Self- awareness: 10 ways to Know ThySelf

Know Thyself

This saying was inscribed in antiquity at the Greek oracle of Delphi, the Sanctuary of Apollo which dates back to around the 10th century BCE.  The Oracles were priestesses skilled in divination, prophecy and precognition.  The word "oracle" means "to speak."  Oracles were all over Greece, Asia Minor and Africa, but the most famous were The Pythia, the priestesses of Apollo at Delphi, on the slopes of Mount Parnassus.  For 1000 years, their advice was sought on matters mundane and stately.  The Oracles, in a trance induced by gas fumes from a fissure beneath their seat in the inner sanctum, received information from Apollo and spoke answers to the querent.  The Pythia were hugely influential in their day and even have been attributed with shaping modern civilization.  The Pythia divined Socrates as the wisest, and because of this, Socrates dedicated his life to knowledge, founding philosophy.  The saying, "Know Thyself" is often mistakenly attributed to him.  With the rise of Christianity, the weakening of Greece, a series of earthquakes that changed the fault lines and also perhaps, as Plutarch, one of the last priests of Delphi postulated, the loss of dedication to the mastery of the oracle, by 4 CE, Delphi, Zeus's navel of the world, fell into ruins.  It is only in the last century that the remains of this important site have been unearthed.

What was lost from our modern civilization in our quest for earthly knowledge, in our strivings for sensory understanding?  Socrates' search for knowledge superceded and overtook the dependence on knowledge from the Divine realms.  The human Earthly experience alone was considered. Yet Socrates himself claimed that his great intellect came from knowing that he was ignorant.  His habit of questioning the wisdom of everyone and everything eventually got on everyone's nerves and he was put to death.  "Nothing in Excess" was also inscribed at Delphi.  Socrates perhaps took this line of questioning too far.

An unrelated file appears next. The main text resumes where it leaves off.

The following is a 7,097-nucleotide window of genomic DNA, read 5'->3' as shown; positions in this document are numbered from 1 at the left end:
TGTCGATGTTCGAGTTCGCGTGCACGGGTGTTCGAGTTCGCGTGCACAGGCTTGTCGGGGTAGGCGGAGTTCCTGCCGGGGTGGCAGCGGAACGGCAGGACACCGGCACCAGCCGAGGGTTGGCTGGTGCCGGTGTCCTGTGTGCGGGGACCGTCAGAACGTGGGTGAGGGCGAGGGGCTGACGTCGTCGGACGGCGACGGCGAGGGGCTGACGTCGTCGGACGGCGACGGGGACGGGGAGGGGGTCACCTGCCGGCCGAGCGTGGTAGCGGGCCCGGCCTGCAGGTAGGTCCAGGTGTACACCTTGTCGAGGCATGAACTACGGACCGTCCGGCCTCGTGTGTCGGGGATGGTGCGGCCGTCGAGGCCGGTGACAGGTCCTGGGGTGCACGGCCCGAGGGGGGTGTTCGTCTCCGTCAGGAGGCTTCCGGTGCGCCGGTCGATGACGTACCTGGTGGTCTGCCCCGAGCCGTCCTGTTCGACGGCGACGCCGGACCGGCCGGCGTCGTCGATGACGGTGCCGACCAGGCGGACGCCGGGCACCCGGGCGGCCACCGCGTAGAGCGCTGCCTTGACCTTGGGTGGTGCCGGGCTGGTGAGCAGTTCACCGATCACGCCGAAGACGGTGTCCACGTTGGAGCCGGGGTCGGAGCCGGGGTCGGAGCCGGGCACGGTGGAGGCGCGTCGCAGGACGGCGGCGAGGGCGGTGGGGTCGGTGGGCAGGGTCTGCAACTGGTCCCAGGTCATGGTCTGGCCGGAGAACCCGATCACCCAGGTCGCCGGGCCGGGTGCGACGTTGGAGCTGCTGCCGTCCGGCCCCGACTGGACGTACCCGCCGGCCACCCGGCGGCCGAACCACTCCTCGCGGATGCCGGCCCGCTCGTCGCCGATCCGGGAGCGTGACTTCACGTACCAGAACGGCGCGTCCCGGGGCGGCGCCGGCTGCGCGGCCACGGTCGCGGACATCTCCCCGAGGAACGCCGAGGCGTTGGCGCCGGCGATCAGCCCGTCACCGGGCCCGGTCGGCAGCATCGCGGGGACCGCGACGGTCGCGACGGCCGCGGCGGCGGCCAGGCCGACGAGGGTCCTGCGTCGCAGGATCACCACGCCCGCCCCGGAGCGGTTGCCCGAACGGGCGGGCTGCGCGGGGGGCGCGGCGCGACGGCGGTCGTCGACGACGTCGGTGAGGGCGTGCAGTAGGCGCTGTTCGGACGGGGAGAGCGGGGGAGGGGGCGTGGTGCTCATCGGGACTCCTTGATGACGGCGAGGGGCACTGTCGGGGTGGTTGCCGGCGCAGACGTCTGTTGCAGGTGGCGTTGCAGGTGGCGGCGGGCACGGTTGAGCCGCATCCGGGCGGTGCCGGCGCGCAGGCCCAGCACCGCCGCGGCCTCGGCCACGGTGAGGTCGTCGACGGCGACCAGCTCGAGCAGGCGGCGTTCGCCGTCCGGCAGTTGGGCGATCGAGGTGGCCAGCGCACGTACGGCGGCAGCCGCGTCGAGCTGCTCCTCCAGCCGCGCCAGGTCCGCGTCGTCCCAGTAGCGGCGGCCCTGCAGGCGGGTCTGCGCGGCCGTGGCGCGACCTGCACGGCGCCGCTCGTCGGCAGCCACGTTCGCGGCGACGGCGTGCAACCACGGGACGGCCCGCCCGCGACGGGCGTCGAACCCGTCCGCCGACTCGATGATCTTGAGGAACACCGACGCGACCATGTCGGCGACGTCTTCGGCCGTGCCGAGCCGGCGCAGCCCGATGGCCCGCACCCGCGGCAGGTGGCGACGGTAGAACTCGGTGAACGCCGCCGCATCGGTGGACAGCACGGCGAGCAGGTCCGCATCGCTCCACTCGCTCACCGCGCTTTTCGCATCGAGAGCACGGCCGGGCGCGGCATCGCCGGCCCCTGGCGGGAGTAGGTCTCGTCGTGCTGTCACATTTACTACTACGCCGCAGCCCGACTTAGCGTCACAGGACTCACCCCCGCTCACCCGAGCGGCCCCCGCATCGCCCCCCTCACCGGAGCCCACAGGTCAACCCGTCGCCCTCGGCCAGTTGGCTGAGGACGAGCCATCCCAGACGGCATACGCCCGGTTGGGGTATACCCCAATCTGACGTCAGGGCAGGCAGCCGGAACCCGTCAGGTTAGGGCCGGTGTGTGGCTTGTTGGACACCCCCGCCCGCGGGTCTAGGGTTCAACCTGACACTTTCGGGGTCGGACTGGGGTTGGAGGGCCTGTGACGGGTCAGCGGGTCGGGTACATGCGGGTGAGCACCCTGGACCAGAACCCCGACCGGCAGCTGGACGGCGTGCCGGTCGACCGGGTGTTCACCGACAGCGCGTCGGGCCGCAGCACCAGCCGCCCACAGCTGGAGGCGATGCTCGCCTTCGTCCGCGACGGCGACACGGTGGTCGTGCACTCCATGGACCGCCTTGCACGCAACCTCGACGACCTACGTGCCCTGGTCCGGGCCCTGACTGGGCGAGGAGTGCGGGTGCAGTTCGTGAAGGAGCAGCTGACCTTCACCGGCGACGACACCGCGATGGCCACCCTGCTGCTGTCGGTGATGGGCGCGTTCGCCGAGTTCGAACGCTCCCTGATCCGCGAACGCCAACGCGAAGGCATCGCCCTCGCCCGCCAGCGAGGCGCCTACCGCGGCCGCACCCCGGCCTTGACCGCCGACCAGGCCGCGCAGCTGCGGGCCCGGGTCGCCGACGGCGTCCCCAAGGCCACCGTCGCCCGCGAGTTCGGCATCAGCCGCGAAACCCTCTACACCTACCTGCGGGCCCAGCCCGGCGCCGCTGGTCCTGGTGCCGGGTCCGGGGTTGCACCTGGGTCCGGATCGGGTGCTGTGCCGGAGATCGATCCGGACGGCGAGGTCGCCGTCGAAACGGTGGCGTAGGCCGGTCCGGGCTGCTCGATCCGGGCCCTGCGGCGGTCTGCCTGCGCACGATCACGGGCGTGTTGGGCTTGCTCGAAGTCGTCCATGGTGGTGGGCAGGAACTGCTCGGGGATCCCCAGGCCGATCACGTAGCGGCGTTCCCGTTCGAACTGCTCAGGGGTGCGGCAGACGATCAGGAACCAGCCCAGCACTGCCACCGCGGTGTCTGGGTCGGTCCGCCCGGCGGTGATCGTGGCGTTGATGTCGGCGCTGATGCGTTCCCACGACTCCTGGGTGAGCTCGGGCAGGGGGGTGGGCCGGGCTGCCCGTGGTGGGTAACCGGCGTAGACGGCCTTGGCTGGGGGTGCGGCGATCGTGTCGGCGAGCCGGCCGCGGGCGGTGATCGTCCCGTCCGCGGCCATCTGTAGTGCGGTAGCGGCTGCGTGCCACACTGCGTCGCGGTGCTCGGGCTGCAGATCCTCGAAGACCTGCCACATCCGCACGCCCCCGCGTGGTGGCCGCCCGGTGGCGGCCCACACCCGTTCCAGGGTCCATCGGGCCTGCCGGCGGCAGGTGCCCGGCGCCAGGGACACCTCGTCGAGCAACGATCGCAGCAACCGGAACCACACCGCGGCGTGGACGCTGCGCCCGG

I know only one thing–that I know nothing.

The saying Know Thyself, is a mind stopper because it begs the question, Who is the Self?

Rudolf Steiner often wrote of the four-fold human.  These four, fully-formed bodies are the physical, soul (etheric) spirit (astral), and ego (I) bodies.  He further describes 3 more higher bodies that are rudimentary, or not fully formed and accessible by most humans: Manas, Buddhi and Atma. Thus, our mineral earthly body, and also including our three other fully formed bodies- soul, spirit and ego- contain just a small part of our sensory and supersensory capabilities that are available to the seven-fold human.  These other senses and capabilities are just as natural to us, yet are undeveloped, unpracticed, or unmastered, as Plutarch might say.
Truth is, we never bring our real and inmost Ego with us from the spiritual world into the physical and earthly; we leave it in the spiritual world. Before we came down into earthly life it was in the spiritual world, and it is there again between our falling asleep and our awakening. It stays there always, and if by day — in the present form of human consciousness — we call ourselves an ‘I,’ this word is but an indication of something which is not here in the physical world at all; it only has its picture in this world.